By Kang Yoon-seung
SEOUL, July 27 (Yonhap) -- South Korean stocks are expected to trade higher next week on abated concerns over the listed firms' second-quarter earnings, analysts said Saturday.
The benchmark Korea Composite Stock Price Index (KOSPI) closed at 1,910.81 points on Friday, up 2.2 percent from the previous week.
Earlier this week, Seoul shares gathered ground as the pledge by financial leaders of the Group of 20 to support growth boosted investor sentiment.
Market watchers earlier expected that local stock market will remain flat this week as Japanese Prime Minister Shinzo Abe's ruling coalition won a majority in the upper house of parliament in an election Sunday.
Tokyo's hawkish economic policy has been a major drag to the South Korean economy, which heavily relies on exports that compete with Japanese rivals in the global markets. As the so-called Abenomics spurred the yen to fast depreciate, fears grew over its impact on South Korean exports.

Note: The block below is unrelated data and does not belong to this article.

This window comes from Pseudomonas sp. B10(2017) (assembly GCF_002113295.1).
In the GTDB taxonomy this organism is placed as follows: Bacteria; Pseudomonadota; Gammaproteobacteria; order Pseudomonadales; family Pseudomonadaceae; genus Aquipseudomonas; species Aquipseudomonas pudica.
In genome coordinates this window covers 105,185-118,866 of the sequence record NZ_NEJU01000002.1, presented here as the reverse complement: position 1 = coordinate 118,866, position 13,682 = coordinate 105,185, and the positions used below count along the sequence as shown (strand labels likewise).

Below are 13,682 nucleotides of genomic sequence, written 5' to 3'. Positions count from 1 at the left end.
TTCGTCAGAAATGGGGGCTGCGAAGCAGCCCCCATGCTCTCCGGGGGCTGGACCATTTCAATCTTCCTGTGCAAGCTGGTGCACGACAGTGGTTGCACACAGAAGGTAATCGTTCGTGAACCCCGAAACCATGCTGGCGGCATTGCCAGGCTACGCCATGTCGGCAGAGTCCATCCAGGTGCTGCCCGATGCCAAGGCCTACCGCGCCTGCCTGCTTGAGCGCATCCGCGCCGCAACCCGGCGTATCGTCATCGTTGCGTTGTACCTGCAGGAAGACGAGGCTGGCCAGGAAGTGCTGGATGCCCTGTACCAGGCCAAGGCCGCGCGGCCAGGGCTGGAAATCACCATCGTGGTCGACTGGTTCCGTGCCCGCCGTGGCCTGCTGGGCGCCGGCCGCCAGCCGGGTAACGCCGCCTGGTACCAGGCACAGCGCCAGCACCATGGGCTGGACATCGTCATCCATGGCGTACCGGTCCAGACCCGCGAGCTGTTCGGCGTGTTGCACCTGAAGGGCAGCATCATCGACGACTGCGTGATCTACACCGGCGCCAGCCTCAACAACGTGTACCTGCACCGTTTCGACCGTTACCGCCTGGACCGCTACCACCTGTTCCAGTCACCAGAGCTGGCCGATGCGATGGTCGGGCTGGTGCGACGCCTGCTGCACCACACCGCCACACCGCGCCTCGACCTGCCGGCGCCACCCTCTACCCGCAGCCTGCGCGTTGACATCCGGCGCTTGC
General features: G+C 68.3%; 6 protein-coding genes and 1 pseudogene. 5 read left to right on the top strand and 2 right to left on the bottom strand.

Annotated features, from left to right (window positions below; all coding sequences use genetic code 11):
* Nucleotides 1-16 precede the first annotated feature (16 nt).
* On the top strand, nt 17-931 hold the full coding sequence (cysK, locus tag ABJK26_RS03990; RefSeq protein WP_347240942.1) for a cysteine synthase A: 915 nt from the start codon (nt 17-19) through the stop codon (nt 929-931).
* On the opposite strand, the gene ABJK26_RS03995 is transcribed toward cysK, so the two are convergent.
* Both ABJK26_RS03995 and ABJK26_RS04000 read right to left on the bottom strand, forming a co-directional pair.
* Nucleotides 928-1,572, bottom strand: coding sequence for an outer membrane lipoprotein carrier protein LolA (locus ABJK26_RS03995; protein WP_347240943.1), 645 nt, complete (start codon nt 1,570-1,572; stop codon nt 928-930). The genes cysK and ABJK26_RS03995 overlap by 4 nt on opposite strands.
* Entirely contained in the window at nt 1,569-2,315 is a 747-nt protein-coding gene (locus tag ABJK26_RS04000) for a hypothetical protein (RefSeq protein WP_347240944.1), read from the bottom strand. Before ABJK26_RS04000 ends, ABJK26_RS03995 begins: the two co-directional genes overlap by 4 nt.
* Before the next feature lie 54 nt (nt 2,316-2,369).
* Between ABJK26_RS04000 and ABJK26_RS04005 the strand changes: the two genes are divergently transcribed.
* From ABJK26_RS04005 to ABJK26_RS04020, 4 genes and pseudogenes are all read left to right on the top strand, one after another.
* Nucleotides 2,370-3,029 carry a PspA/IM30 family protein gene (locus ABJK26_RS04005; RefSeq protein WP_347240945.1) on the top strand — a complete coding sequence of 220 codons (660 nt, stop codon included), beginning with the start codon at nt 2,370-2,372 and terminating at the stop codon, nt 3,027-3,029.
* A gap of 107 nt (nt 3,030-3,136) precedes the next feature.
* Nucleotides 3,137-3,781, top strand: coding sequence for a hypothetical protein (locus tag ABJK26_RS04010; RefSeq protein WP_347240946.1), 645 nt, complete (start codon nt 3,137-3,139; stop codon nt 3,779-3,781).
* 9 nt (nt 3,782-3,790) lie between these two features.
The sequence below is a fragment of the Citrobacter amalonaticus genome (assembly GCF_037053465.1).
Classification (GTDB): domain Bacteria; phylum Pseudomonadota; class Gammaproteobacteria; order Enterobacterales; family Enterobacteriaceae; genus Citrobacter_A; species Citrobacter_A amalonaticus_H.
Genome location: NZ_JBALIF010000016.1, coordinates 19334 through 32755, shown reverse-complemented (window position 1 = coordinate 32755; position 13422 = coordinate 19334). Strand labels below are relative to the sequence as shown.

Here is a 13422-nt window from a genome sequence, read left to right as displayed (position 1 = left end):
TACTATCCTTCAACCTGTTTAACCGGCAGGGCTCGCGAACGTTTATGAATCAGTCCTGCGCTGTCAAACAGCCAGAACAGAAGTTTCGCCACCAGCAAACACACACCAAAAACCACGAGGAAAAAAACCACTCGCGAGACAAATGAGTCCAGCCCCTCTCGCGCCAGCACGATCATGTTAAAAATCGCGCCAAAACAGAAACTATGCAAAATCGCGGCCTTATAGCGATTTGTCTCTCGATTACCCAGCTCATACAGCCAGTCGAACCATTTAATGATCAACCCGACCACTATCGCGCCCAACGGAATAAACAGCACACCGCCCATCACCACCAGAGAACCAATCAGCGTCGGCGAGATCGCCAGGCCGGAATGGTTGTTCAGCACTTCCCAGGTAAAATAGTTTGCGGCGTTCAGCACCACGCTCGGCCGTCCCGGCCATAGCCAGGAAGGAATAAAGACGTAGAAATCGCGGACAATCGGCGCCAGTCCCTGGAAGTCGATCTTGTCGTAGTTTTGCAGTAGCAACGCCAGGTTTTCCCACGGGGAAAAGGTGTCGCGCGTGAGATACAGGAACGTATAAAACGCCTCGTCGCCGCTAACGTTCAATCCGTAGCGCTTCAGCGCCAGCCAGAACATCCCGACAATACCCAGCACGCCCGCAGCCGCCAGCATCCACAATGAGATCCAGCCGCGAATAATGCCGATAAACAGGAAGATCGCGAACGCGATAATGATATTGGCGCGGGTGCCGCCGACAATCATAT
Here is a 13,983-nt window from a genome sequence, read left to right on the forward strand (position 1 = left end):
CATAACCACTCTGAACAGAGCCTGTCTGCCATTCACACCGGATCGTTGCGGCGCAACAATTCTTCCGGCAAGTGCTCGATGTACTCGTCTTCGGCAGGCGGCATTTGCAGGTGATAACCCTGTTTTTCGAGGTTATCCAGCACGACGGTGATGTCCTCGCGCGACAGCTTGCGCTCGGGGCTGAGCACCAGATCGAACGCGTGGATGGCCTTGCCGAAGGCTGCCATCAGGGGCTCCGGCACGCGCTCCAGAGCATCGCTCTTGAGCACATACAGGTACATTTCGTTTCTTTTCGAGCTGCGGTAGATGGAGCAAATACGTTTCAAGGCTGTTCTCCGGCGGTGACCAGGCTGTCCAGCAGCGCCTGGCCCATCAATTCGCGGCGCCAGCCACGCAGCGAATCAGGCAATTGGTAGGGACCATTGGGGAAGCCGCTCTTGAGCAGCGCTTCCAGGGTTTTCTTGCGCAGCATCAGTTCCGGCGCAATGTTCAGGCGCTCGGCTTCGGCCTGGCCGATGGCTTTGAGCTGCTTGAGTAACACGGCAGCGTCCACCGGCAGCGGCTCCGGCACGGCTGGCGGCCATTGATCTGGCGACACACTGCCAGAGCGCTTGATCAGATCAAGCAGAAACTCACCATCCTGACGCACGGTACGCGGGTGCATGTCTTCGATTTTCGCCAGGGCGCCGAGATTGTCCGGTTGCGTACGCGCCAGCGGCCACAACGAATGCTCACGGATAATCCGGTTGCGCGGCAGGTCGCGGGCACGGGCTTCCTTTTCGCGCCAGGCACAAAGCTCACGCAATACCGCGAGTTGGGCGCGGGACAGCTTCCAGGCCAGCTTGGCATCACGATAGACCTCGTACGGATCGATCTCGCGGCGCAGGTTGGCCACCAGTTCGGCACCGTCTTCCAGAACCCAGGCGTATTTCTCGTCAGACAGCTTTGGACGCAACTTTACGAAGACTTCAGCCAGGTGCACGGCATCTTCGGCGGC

Seoul shares also traded bullish as the country's economy grew 1.1 percent in the second quarter from three months earlier, quickening from a 0.8 percent on-quarter advance in the first quarter, according to the Bank of Korea.
It marked the fastest quarterly growth since the 1.3 percent growth in the January-March period of 2011.
Weekly foreign net buying totaled 740 billion won (US$666 million), and institutions also scooped up a net 95 billion won. In contrast, individuals sold a net 800 billion won.
Analysts said Seoul shares are expected to trade higher over the next week as the country's second-quarter earnings have been meeting the market estimate, lending support to investor sentiment.
"The U.S. Federal Open Market Committee's meeting slated for next week is likely to have a limited impact on the local stock market, as it is anticipated to maintain the previous stance (on the quantitative easing)," added Han Chi-hwan, an analyst at KDB Daewoo Securities Co.
Builders and steelmakers were the biggest winners this week, adding 6.9 percent and 4.3 percent, respectively. In contrast, power and gas companies and mobile carriers shed 1.1 percent and 0.3 percent.